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By Fili Sagapolutele Special to the Pacific Islands Report

PAGO PAGO, American Samoa (April 26, 2000)---A native of Guam, Capt. Peter Cumataotoa, has been bestowed the Samoan honorary chief title of "Leali‘iva‘a" by American Samoa Senate President Lutu Tenari Fuimaono, who is also a ranking high chief from the village of Fagatogo.

Cumataotao is the commander of the U.S. Navy destroyer, USS Decatur, which took part in the Centennial Celebration last week.

He said the chiefly title was the culmination of an extraordinary experience, one that will remain with him for the rest of his life.

Public tours were allowed while the vessel was in port for several days.

As the USS Decatur was preparing to leave Pago Pago Harbor, the gangway got stuck and wouldn't pull up. This caused a one-hour delay in the ship’s departure.

When the vessel finally left, Samoan music was playing on the loud speaker and the voice of Captain Cumataotao could be heard saying, "Tofa Soifua (farewell) American Samoa."

Capt. Cumataotao gave Samoa's Head of State, Malietoa Tanumafili II, a special naval gift.

The following is an interview Samoa Post editor Monica Miller had with Capt. Cumataotao just before the vessel departed the territory last week Wednesday:

"I saw a lot of things that I never really thought truly existed. And I've seen a lot of places but what you have here in this little island of American Samoa is a very beautiful thing.

"You have your whole life centered on God. I see that with everything you do from the ceremony of the flag. Before you even raised the flag you had a two-hour ceremony the night before with all your ministers going up and giving the blessings to the island.

"I saw the actual people going out even late at night, putting up the flowers and helping each other out. I saw people painting the rocks, red, white and blue. I saw the appreciation of an entire village, when they danced and did all their performances for like half an hour or 45 minutes. I know that must have taken at least three to six months to even have that little sound bite. I'm very proud to say I've had an opportunity in my life to experience that because you really don't get a chance to see that much togetherness, closeness in the people that I have with you.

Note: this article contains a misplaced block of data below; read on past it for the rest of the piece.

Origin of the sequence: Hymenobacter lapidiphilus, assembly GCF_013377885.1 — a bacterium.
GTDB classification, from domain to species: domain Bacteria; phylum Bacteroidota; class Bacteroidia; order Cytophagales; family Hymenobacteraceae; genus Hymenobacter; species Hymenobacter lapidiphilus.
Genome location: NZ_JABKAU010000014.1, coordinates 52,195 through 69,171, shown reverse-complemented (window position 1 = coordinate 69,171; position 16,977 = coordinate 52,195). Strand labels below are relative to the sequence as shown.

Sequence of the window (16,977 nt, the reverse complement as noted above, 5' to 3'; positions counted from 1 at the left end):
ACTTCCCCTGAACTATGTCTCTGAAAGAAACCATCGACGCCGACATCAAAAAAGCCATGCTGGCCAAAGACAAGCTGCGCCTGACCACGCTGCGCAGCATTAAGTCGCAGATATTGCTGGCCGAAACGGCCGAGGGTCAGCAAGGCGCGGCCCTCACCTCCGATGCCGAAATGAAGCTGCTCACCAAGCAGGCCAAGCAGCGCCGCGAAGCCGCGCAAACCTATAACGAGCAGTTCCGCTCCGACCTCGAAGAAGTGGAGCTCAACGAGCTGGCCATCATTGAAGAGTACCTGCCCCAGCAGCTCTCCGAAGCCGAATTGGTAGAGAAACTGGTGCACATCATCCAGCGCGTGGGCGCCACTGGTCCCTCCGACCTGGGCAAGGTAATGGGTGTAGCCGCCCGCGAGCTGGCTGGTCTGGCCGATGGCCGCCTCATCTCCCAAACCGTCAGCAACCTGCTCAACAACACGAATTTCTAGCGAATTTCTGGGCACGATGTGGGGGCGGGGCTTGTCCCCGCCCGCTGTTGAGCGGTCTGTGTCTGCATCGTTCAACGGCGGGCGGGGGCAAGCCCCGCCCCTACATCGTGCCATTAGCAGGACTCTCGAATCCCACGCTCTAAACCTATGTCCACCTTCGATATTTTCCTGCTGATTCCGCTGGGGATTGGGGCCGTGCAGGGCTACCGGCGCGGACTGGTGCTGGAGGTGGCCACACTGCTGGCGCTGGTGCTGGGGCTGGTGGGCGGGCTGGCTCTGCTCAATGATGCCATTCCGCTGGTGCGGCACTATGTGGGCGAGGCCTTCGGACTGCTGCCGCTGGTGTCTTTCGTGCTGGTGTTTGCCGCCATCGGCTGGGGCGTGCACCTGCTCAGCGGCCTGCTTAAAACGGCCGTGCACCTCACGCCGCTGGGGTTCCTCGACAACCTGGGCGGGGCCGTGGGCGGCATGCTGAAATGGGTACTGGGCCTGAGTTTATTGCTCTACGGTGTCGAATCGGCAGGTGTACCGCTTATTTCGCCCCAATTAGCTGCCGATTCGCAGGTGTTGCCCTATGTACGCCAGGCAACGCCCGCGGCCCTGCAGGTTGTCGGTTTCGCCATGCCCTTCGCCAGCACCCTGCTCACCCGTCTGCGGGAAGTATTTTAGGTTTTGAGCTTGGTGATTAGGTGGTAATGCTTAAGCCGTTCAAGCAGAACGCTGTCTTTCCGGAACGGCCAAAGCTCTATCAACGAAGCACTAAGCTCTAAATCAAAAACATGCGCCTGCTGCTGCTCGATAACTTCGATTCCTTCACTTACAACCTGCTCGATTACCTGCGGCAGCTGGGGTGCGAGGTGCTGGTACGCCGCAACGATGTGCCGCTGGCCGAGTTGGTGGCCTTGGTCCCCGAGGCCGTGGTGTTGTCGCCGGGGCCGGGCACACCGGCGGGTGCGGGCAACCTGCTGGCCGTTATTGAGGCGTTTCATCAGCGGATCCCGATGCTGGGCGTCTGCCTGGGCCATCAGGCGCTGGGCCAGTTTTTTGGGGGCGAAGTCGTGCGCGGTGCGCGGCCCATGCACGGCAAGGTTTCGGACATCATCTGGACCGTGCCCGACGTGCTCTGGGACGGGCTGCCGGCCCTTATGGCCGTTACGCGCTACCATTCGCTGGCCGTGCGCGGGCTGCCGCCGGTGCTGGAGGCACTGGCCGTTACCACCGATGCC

"Yesterday, last night, I mentioned to the Speaker of the House and the President of the Senate, personally it has enriched me more than you could ever imagine.

"After 100 years of colonization, that's what happens to a beautiful island. And I know that the Chamorro people are, in their hearts, just as giving as the American Samoan people but what they do not have that you have, is something that I yearn for, even now more after I am leaving your beautiful island. We have lost everything of what our past is and now I know truly the significance of why the past needs to be understood and appreciated and lived out in the present so that you can still continue to be a great island and a great people in the future. All three are tied together. I see that now clearly in my heart.

"And you made this one little island boy very homesick first of all. You made this one island boy very proud that I was involved in a very beautiful ceremony, the centennial celebration. I thought it was wonderful and that I will always remember it for the rest of my life.

"I don't know if you know this but your President of your Senate, Mr. Fuimaono, had bestowed upon me an honorary chieftain level title and my name is "Leali‘iva‘a" from the village of Fagatogo. He did that to me last night. He gave me the honorary chieftain lei, the one that was orange, gold tip. I am very humbled by that. I do not deserve it actually to be honest with you. I did not want that but I was given that and I will always wear that with pride. And if I see American Samoans in the future I would take good care of them and I will give them the same fa‘a-Samoa type of spirit that you have given me."

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